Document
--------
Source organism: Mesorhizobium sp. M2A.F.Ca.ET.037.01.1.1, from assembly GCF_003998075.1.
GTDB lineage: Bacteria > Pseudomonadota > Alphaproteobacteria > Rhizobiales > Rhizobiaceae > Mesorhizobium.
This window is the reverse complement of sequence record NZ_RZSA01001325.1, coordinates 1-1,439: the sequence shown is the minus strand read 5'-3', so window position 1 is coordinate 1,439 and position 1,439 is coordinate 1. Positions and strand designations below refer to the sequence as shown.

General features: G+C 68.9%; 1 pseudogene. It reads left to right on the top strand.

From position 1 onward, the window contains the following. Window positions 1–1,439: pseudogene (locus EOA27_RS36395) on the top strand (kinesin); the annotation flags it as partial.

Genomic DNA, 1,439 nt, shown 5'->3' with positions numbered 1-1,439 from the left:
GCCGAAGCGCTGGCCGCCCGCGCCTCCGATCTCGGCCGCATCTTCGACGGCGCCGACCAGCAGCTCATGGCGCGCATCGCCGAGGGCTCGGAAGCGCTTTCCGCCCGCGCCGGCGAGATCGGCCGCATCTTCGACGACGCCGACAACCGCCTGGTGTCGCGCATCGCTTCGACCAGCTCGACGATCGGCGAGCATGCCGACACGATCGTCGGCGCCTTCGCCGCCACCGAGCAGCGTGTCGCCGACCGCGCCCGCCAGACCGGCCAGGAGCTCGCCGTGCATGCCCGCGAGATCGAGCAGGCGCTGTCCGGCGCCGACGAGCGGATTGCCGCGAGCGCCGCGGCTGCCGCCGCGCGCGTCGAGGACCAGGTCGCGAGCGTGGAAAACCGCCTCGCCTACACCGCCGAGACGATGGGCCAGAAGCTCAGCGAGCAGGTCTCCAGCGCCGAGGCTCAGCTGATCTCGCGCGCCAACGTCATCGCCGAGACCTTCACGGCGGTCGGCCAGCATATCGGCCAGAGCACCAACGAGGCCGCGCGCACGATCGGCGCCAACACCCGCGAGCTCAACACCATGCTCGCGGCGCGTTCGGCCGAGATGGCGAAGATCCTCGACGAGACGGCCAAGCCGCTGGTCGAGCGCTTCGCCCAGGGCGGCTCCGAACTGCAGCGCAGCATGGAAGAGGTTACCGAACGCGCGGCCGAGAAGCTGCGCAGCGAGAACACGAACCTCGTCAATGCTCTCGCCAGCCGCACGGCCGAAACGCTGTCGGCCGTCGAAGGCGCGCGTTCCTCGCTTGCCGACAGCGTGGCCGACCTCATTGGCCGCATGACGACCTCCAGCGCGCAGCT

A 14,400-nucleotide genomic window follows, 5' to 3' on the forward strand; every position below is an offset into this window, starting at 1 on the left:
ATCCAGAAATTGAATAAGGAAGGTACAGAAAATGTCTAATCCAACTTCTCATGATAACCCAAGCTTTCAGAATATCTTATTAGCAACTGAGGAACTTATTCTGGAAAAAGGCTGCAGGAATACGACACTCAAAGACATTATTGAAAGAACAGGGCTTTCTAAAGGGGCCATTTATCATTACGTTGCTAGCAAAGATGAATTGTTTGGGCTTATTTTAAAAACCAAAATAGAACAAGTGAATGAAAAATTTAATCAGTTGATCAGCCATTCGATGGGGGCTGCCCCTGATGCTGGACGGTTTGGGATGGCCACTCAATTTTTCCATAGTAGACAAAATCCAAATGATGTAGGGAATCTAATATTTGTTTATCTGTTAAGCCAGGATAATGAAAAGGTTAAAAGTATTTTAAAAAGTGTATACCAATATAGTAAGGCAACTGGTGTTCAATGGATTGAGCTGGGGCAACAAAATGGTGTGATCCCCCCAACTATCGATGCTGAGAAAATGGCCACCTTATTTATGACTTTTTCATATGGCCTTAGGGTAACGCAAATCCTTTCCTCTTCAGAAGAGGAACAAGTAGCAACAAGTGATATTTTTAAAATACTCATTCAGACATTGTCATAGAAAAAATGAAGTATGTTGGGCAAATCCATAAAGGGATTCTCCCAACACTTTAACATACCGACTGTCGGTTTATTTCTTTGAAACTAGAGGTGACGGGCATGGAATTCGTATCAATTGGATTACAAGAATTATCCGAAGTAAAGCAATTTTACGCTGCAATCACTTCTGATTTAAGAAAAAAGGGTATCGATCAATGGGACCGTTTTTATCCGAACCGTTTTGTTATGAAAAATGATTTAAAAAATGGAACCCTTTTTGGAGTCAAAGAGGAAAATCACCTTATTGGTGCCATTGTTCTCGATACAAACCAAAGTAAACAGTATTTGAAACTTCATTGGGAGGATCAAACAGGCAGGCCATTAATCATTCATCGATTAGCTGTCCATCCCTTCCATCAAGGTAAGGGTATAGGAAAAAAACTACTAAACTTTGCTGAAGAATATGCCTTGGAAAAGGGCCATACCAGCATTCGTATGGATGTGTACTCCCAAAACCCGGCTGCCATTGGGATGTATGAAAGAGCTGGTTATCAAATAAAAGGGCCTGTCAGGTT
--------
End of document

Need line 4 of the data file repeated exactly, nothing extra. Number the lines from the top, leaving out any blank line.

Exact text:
General features: G+C 68.9%; 1 pseudogene. It reads left to right on the top strand.